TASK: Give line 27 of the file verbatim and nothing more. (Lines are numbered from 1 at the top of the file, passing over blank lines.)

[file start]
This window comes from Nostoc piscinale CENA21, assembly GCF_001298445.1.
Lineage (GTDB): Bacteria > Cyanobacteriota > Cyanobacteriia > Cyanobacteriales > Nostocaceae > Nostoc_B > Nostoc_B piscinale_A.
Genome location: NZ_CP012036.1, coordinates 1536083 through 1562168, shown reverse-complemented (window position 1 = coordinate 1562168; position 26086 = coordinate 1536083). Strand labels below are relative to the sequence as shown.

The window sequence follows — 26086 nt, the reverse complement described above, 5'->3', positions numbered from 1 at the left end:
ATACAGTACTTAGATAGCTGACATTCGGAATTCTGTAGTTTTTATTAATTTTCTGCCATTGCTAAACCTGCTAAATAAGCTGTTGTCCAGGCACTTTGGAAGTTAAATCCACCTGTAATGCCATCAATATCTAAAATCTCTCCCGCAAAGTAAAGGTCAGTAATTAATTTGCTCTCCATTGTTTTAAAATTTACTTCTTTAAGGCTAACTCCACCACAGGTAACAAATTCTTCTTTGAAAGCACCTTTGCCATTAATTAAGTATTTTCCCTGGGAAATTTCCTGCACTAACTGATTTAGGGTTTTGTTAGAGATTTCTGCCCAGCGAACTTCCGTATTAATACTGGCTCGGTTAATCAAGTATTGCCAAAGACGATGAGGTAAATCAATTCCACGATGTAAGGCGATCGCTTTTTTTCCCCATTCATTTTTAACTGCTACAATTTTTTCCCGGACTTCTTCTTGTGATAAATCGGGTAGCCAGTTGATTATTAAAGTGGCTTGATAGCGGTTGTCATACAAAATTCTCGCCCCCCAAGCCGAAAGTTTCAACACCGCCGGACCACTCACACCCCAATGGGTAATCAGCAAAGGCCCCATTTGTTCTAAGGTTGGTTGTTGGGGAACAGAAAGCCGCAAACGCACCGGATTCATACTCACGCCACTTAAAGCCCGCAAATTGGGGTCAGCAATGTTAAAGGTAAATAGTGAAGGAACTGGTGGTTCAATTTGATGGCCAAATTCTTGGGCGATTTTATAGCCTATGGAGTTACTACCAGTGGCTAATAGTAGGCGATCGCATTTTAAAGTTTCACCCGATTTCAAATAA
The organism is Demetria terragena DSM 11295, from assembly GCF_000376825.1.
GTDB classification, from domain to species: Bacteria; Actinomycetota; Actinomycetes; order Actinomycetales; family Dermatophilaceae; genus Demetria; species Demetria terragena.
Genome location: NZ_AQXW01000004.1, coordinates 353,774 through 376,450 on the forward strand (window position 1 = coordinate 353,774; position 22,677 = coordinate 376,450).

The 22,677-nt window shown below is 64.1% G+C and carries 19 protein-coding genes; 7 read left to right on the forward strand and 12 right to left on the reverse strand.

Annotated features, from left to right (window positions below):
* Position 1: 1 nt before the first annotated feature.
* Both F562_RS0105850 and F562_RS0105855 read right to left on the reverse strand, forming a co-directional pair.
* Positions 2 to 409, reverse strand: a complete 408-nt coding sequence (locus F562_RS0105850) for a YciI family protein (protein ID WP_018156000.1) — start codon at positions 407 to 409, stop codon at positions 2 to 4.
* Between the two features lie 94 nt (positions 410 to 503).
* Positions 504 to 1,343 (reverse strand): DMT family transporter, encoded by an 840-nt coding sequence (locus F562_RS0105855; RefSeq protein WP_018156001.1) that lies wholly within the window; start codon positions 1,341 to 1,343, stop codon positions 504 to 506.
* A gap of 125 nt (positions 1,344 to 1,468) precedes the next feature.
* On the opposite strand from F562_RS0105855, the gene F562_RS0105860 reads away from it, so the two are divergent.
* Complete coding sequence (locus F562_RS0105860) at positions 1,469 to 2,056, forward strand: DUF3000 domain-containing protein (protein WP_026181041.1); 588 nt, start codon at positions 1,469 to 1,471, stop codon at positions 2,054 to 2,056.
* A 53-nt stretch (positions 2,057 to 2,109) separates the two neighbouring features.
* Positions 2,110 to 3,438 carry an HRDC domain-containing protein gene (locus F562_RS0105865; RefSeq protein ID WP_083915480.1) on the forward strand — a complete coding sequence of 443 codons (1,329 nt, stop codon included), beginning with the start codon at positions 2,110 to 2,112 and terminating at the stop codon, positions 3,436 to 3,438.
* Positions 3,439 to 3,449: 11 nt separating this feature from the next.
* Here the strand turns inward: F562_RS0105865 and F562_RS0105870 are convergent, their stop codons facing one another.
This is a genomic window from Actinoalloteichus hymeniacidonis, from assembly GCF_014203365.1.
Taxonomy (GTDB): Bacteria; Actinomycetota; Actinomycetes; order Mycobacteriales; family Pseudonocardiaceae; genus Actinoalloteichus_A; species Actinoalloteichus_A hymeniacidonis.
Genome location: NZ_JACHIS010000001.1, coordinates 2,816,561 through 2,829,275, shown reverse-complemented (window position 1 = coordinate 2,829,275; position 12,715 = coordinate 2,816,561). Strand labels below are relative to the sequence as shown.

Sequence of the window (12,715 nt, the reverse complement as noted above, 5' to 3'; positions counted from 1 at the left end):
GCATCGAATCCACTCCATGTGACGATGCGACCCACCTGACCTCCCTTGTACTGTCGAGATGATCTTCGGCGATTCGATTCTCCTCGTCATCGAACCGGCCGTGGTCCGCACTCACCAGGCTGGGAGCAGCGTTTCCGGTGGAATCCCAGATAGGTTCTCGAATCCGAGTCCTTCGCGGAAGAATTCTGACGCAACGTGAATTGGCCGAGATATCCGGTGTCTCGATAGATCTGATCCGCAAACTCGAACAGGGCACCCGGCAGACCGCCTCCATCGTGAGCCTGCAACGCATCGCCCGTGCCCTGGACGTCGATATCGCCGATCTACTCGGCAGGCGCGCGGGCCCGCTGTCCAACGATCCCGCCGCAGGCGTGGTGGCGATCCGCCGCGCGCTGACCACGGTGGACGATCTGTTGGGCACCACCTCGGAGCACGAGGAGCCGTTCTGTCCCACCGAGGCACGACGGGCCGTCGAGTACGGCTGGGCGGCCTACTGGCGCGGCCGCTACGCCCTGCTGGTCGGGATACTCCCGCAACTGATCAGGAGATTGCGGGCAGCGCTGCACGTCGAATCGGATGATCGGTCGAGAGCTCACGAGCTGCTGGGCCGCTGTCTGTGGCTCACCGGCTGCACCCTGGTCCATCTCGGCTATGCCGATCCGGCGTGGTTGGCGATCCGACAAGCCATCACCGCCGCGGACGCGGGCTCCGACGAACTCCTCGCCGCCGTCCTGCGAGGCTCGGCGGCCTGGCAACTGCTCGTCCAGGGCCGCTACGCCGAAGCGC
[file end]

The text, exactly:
GCATCGAATCCACTCCATGTGACGATGCGACCCACCTGACCTCCCTTGTACTGTCGAGATGATCTTCGGCGATTCGATTCTCCTCGTCATCGAACCGGCCGTGGTCCGCACTCACCAGGCTGGGAGCAGCGTTTCCGGTGGAATCCCAGATAGGTTCTCGAATCCGAGTCCTTCGCGGAAGAATTCTGACGCAACGTGAATTGGCCGAGATATCCGGTGTCTCGATAGATCTGATCCGCAAACTCGAACAGGGCACCCGGCAGACCGCCTCCATCGTGAGCCTGCAACGCATCGCCCGTGCCCTGGACGTCGATATCGCCGATCTACTCGGCAGGCGCGCGGGCCCGCTGTCCAACGATCCCGCCGCAGGCGTGGTGGCGATCCGCCGCGCGCTGACCACGGTGGACGATCTGTTGGGCACCACCTCGGAGCACGAGGAGCCGTTCTGTCCCACCGAGGCACGACGGGCCGTCGAGTACGGCTGGGCGGCCTACTGGCGCGGCCGCTACGCCCTGCTGGTCGGGATACTCCCGCAACTGATCAGGAGATTGCGGGCAGCGCTGCACGTCGAATCGGATGATCGGTCGAGAGCTCACGAGCTGCTGGGCCGCTGTCTGTGGCTCACCGGCTGCACCCTGGTCCATCTCGGCTATGCCGATCCGGCGTGGTTGGCGATCCGACAAGCCATCACCGCCGCGGACGCGGGCTCCGACGAACTCCTCGCCGCCGTCCTGCGAGGCTCGGCGGCCTGGCAACTGCTCGTCCAGGGCCGCTACGCCGAAGCGC